March 1, 2013
Re: League opposes early voting bills A3553 and S2364
The League opposes two bills currently in the legislature that would require early voting: A3553, introduced by Assemblyman Wisniewski, and S2364, introduced by Senator Nia Gill.
These bills would require for each primary and general election a public facility, except a public school, located in an area of a high concentration of population be open and available to registered voters starting 15 days before an election for early polling. If there are more than 30,000 register voters in a municipality, additional early voting sites must be designated in proportion to the number of register voters in that municipality. The early polling locations must be open Monday through Saturday 10:00 a.m. to 8:00 p.m. and on Sunday from 10:00 a.m. to 6:00 p.m (12 noon to 6 p.m. in the Senate version). Any voter in line at the time of closing must be permitted to vote.
As a result, in many towns, this would mean that the municipal building, community center, or other frequently used public building be open and staffed by poll workers during the early voting time. Use of these buildings for early voting would likely conflict with if not push out other important uses for these buildings. A municipality may need to reschedule things like council meetings, meetings of land use boards, or municipal court dates, causing inconvenience for the taxpayers of the municipality.
These bills also require retraining of poll workers and dramatically increased hours, as well as chain of custody requirements to protect the voting process. Currently, it is very difficult to find poll workers for the Primary and General election. A 2007 report by the Pew Research Center indentified numerous issues with the recruitment, training, and compensation for poll workers. These bills would only add to the problem by requiring the increase in the hours for poll workers.
We are also extremely concerned about the cost associated with the provisions of A3553 and S2364. A municipality would incur increased costs transporting election materials to and from such polling places every day for two weeks, rescheduling meetings to accommodate the use of public buildings, and paying over time to municipal employees forced to work extended hours and weekends. For example, the municipal clerk is required by law to be in office during polling hours. These bills would require the clerk to be in office 66-68 hours a week for two weeks. Many municipalities rely on public works to set up, take down, and transport election materials and polling places. Their hours would also increase. All this leads to increased costs.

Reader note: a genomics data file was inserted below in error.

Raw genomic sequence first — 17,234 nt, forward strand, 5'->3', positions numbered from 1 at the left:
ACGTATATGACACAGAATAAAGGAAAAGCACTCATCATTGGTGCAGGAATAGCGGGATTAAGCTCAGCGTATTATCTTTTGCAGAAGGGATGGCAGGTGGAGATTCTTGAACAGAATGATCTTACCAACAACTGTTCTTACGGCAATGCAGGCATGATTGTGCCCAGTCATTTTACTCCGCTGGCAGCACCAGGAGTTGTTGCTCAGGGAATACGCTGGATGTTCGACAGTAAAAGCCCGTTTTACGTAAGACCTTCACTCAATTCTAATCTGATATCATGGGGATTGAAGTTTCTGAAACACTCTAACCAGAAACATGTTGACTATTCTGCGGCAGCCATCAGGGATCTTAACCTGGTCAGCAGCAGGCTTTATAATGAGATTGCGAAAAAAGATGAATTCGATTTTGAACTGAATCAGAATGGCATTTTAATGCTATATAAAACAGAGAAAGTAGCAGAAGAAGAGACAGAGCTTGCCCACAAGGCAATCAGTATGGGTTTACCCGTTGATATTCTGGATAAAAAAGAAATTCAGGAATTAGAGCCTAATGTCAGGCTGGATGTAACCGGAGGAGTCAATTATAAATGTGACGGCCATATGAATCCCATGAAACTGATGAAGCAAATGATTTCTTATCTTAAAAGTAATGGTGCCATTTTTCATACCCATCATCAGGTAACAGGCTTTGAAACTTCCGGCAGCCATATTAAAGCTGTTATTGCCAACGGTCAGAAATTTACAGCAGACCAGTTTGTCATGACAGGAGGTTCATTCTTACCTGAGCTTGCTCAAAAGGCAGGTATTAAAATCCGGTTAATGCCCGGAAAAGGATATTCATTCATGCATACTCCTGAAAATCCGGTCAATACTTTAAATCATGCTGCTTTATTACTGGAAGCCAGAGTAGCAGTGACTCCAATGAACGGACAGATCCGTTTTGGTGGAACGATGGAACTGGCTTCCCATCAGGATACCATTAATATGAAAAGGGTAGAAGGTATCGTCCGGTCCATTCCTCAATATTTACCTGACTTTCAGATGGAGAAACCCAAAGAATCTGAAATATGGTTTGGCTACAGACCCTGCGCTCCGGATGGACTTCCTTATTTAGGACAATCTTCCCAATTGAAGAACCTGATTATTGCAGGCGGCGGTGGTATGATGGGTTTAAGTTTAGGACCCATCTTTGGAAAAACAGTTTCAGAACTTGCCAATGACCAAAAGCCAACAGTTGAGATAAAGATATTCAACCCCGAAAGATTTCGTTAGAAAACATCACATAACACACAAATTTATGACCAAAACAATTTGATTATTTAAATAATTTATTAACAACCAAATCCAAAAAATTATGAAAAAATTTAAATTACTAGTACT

Although these bills contain a provision for reimbursement for any additional costs as well as an appropriation, we remain concerned by the language. The appropriation does not outline a specific amount, only that which the State Treasurer and the Director of the Division of Budget and Accounting deem necessary. We question what would happen if the appropriation proves insufficient. In addition, the bill does not make clear who determines if a reimbursement request submitted by a municipality is related to the new early voting rules. The bills do not outline the procedure for a municipality whose reimbursement request is denied. Therefore, we believe these bills needs a fiscal analysis by the Office of Legislative Services to determine the costs to municipalities and thus the needed appropriation amount.
The League strongly believes these bills would cause an unnecessary upheaval to the voting process in municipalities in New Jersey. Although a few states had issues with long lines and disenfranchised voters in the 2012 Presidential election, New Jersey performed quite well, even in light of Hurricane Sandy. Further, New Jersey already has a form of early voting, in that voters may request and cast absentee ballots without an excuse. Any voter may request an absentee ballot be sent to their home, or they may go in person to county locations and obtain a ballot there. This system has worked well for a number of years.
A3553 and S2364 introduce new, complex, and potentially expensive processes without any dedicated funding mechanism unnecessarily as we currently have a process the permits voters every opportunity to vote and participate in the democratic process.
We have a sample resolution opposing these bills (link). Please send any completed resolutions to the League. If you have any questions or require further information, please contact Matthew Weng at 609-695-3481 ext 137 or at firstname.lastname@example.org.
Very truly yours,
William G. Dressel, Jr.